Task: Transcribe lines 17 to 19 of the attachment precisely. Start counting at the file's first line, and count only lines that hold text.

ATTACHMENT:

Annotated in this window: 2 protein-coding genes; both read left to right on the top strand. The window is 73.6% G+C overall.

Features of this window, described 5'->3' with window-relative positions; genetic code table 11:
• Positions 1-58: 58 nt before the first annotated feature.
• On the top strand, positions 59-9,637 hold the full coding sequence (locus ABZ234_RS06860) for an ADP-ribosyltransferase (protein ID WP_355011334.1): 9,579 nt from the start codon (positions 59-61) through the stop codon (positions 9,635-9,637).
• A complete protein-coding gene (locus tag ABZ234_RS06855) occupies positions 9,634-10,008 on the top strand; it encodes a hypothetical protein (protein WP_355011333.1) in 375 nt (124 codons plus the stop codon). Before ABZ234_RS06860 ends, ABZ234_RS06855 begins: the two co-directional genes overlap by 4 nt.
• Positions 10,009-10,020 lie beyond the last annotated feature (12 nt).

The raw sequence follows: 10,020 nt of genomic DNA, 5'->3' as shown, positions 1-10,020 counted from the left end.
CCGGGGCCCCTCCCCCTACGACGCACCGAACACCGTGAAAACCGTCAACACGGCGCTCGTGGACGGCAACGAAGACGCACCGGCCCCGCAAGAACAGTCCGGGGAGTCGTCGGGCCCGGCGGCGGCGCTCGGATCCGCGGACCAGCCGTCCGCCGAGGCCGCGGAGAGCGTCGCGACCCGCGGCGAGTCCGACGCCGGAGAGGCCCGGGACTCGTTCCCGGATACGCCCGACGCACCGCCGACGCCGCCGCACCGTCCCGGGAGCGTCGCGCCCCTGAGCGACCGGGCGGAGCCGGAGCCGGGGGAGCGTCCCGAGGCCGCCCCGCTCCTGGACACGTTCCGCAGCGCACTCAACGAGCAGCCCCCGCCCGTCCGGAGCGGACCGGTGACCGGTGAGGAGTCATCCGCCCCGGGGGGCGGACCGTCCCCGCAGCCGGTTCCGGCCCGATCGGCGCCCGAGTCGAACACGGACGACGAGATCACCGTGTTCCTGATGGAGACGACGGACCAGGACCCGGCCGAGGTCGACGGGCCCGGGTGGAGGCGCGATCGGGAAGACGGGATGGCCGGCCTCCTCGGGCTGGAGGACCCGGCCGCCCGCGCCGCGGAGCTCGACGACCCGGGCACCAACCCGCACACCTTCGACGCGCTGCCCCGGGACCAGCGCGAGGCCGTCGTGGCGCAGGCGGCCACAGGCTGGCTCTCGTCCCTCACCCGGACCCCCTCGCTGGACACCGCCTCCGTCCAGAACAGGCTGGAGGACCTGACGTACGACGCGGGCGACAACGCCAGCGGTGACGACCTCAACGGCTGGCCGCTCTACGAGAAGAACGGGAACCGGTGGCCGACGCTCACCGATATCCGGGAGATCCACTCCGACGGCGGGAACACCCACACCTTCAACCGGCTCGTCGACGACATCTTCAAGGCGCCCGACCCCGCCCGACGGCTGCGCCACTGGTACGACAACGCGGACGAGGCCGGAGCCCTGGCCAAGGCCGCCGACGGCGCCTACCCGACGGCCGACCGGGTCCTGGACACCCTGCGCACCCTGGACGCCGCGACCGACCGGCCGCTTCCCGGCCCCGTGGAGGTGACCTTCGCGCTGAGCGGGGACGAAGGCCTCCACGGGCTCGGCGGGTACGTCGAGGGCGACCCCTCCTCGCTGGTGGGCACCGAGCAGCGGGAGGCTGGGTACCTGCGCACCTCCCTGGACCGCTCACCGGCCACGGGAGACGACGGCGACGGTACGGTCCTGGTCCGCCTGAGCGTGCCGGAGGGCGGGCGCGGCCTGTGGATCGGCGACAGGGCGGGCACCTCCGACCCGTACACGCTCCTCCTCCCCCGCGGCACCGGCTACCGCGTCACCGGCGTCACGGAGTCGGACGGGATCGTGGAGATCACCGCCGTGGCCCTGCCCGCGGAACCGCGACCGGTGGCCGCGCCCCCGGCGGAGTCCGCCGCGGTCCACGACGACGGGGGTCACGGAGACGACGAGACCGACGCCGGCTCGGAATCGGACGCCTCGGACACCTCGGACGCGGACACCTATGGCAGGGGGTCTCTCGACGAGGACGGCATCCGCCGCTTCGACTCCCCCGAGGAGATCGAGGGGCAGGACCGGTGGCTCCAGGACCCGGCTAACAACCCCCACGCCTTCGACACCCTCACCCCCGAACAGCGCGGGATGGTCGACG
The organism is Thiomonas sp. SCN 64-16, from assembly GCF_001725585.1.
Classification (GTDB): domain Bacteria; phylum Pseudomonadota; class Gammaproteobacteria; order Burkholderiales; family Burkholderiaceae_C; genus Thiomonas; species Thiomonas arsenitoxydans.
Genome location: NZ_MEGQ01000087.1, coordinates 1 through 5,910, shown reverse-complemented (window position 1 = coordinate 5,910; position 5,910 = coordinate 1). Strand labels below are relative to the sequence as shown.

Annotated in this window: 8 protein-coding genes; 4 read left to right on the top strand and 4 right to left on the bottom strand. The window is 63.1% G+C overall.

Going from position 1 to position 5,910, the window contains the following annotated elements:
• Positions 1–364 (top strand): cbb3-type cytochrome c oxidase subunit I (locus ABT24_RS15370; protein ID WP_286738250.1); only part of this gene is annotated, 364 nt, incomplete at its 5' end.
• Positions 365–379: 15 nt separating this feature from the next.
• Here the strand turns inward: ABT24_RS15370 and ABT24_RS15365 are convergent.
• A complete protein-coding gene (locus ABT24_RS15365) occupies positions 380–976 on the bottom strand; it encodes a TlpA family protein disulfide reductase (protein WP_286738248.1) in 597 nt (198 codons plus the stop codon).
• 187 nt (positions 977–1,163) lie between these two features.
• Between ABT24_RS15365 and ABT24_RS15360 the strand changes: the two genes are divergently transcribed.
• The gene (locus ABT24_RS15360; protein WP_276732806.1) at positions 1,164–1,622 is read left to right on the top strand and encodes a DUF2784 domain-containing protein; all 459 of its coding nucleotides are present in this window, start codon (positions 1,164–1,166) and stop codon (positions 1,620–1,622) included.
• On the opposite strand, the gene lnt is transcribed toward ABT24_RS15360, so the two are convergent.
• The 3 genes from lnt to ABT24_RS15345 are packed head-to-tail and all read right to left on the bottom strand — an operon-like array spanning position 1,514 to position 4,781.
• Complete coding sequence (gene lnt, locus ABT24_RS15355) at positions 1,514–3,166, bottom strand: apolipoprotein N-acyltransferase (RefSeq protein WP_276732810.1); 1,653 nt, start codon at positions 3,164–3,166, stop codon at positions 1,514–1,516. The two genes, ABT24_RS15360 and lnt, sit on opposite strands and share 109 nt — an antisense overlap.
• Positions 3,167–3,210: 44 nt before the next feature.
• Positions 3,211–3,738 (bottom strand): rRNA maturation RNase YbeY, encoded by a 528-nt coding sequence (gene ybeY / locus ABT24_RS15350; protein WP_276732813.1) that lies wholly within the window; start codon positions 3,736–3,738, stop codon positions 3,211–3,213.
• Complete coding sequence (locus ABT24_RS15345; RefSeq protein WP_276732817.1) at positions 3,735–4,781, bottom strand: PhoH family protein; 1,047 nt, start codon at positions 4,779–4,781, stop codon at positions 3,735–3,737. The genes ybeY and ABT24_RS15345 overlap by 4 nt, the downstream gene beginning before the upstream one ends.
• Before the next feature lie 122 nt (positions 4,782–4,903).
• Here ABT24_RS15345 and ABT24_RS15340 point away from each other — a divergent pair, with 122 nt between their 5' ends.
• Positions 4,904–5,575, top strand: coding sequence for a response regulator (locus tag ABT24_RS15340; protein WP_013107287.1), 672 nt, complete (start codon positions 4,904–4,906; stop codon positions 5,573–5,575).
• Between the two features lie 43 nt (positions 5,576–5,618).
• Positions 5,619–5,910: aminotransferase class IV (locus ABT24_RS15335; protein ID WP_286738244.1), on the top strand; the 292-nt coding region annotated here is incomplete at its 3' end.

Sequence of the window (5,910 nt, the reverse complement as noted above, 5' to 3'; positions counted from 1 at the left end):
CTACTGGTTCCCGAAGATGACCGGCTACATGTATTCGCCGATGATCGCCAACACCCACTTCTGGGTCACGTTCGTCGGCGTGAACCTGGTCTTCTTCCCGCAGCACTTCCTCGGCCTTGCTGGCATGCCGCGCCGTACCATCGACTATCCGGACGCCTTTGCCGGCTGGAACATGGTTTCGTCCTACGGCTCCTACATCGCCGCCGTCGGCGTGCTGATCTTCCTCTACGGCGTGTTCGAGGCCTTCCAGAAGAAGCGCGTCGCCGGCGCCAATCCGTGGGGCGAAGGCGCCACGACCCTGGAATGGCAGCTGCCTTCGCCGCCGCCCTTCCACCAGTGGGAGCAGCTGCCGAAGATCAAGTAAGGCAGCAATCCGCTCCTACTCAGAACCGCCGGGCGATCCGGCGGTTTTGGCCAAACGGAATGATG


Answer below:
• A complete protein-coding gene (locus ABT24_RS15365) occupies positions 380–976 on the bottom strand; it encodes a TlpA family protein disulfide reductase (protein WP_286738248.1) in 597 nt (198 codons plus the stop codon).
• 187 nt (positions 977–1,163) lie between these two features.
• Between ABT24_RS15365 and ABT24_RS15360 the strand changes: the two genes are divergently transcribed.